What is this mysterious condition called depression?
No one really knows. It’s defined by its symptoms which vary from fatigue, listlessness and hopelessness to anger, anxiety and frustration. Some can’t sleep, others can’t get up. Some hear voices, others are completely tuned out. They say true depression is a chemical imbalance, which really means the brain is not functioning properly. Science has learned much about neurotransmitters, selective serotonin reuptake inhibitors (SSRIs) and other brain functions, but still the real causes and cures for depression elude us.
Prescription drugs work to keep the serotonin flowing, albeit with some potential side effects including possible weight gain and lower libido (bummer!). But that beats the alternative of trying to manage and survive depression on your own. Sadly, a possible side effect of untreated depression is suicide – up to 15 percent of major depressives die this way.1
But depression holds a whole spectrum of malaise ranging from ennui and boredom to serious conditions that require institutionalizing. The mid- and lower ranges of depression are where supplements can help the most. If you know you’re off your game, even if it’s seasonal or circumstantial, it may be worth talking to a healthcare practitioner, naturopath or doctor about taking some herbs or supplements. Here’s what works:
St. John’s Wort
Scientists call it Hypericum perforatum, really a fancy word for yellow perennial flower.The extract has been found in human studies to be an effective antidepressant in mild to moderate depression.2 Though it has been found to be effective in some cases of major depression, professional advice is strongly recommended in such instances.3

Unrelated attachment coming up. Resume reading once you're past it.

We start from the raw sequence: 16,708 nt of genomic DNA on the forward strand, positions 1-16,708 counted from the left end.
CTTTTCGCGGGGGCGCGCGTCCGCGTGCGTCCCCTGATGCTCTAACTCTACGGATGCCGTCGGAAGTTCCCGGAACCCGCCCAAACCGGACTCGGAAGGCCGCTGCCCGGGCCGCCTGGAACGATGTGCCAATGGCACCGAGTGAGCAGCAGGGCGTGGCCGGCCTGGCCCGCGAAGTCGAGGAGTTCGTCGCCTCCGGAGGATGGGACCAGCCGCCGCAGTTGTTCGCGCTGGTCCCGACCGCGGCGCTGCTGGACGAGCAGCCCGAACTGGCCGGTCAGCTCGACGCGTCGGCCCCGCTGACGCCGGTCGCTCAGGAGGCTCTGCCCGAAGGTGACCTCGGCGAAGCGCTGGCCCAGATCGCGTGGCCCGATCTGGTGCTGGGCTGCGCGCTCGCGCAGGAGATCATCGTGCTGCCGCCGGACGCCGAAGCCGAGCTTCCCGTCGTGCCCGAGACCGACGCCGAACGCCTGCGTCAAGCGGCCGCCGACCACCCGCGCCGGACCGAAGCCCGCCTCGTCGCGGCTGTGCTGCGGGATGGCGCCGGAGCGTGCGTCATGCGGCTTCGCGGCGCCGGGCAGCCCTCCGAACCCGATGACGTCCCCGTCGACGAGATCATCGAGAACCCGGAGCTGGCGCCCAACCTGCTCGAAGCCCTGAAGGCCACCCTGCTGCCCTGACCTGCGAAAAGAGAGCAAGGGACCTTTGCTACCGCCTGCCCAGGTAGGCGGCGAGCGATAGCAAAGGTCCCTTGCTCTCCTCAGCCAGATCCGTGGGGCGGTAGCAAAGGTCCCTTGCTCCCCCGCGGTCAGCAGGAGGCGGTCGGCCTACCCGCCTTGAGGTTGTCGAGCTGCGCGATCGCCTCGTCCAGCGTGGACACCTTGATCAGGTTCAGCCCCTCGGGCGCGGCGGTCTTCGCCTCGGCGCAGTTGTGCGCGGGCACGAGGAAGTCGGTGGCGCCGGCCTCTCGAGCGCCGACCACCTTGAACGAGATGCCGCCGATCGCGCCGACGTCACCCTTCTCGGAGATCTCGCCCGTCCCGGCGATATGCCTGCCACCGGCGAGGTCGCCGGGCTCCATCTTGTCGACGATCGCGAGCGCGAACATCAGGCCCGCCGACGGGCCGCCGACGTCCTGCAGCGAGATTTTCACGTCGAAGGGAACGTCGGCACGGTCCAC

B vitamins, specifically folic acid, also called B9 or folate, is an important part of brain chemistry. Low blood levels have been associated with depression and other disorders, including dementia.4 Conversely, research suggests that taking folic acid (800 mcg) and B12 (1mg) daily can reduce the symptoms of depression.5 Folic acid has also been found helpful as an addition to prescription medication in relieving depression.6
Is there anything these wonders can’t do? These fatty acids can be found in fish oil, krill oil, chia seeds, flax, and a number of other sources. Krill oil, due to the fact that the omega-3s in it are bonded to phospholipids, appear to be more readily available to the body’s cells than many other sources. The fact is, fatty acids are critical to so many functions in our bodies, including brain health. Double-blind studies have found that people with major depressive disorder taking omega-3s versus placebo have reduced symptoms of depression.7 Supplementing medication with omega-3s also has significant benefits compared to placebo.8
Officially called S-Adenosyl methionine, this compound is involved in the building of brain cells and sold as a prescription drug in Europe. Most of the research is somewhat dated, but it does show that SAMe acts as an antidepressant without some of the typical side effects of prescription drugs., Recently, a 2009 study from the Harvard Medical School found SAMe to be “more efficacious than placebo and equal in efficacy to the tricyclic antidepressants for treating major depressive disorder.”
This supplement is a precursor to serotonin, the happy juice in our brains. Research has found 5-HTP effective in treating depression and related conditions such as binge eating, insomnia and headaches, and better than placebo at relieving depression. And like SAMe, 5-HTP is sold as a prescription drug for depression in Europe.
– Chris O'Brien
Disclaimer: The information provided in this section is a public service of WellWise.org, and should not in any way substitute for the advice of a qualified healthcare professional and is not intended to constitute personal medical advice.